Over the last eight years or so, 3D printing techniques and processes have developed at an expansive rate, due to a grouping of patents expiring in 2009. The industry has seen advances in liquid-based technology, powder-based technology, and the “Holy Grail” of additive manufacturing processes, metal 3D printing technologies, which are also called Selective Laser Melting (SLM) and Direct Metal Laser Sintering (DSLM)
With these advances comes the accessibility to the consumer. The technological growth has coincided with a reduction in the cost of 3D manufacturing, which means more people printing more things, and often times some fairly interesting things. We will be looking at some of the most fascinating 3D printer uses that people have come up with in the past few years.
1. Diamond Ring
3D printing has introduced itself to the jewelry world. Consumers who visit American Pearl can create, design, and customize their own ring to compliment their jewel of choice. Once you finish your design, the ring will be printed using a Solidscape T76 printer. Amazing!
2. One-Handed Bottle Opener
Someone, we don’t know who, has 3D printed a boomerang shaped one-handed bottle opener, helping people lack hand strength, or who are differently abled, or perhaps people who simply refuse to compromise on their multi-tasking lifestyle. We’ll take 5, thanks!
3. Adidas Futurecraft 3D
In 2016, Adidas released a running shoe made with a 3D-printed midsole, customizable to a individual’s exact foot specifications. It’s made from polyester polyamide and gill net, and is an environmentally friendly 3D printer use.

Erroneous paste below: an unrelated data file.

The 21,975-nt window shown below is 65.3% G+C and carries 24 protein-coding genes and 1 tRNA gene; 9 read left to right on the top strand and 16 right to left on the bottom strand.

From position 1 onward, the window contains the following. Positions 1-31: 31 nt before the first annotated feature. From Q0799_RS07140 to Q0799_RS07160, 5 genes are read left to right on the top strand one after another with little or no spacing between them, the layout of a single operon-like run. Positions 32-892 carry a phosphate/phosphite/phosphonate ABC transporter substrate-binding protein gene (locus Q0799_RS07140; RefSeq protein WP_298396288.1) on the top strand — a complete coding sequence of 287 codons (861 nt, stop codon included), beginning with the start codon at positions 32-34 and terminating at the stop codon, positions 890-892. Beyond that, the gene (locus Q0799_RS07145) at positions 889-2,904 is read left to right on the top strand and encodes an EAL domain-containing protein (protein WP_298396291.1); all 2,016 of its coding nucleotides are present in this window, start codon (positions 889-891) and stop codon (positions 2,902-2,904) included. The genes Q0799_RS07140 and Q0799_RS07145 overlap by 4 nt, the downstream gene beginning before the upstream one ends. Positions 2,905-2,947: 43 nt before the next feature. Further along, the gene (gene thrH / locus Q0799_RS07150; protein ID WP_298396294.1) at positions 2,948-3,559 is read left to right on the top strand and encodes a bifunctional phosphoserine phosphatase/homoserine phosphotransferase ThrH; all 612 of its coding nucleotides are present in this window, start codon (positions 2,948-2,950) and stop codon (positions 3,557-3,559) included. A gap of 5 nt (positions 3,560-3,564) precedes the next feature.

4. Adidas Futurecraft 3D
ODD guitars is a New Zealand based company which 3D prints guitars using Selective Laser Sintering (SLS). ODD explains their application of the process as “spreading a thin layer of nylon powder, which is then fused in the correct locations for that particular slice of the component.” They print down to a fraction of a millimeter, one layer at a time.
5. Practice Skulls
A strange name for a beautiful thing. Two year old Violet Pietrok had a syndrome called Tessier Cleft, which caused her facial bones to not fuse together prenatally. Her eyes were far apart enough to the extent that she couldn’t see well. Doctors at Boston Children’s Hospital utilized 3D models of Violet’s skull, pulling the data from an MRI. The doctors practiced on four skull models, which helped them pre-emptively diagnose any problems in Violet’s surgery. Violet is still on the road to recovery, but the initial surgeries have been successful in large part because of 3D printer technology.
6. Chocolate Bear
On a less touching note, remember food replicators from Star Trek? Well it isn’t science fiction anymore. 2015 Taiwanese maker XYZprinting showcased an edible chocolate bear at an IT show in Berlin. Pioneering and delicious.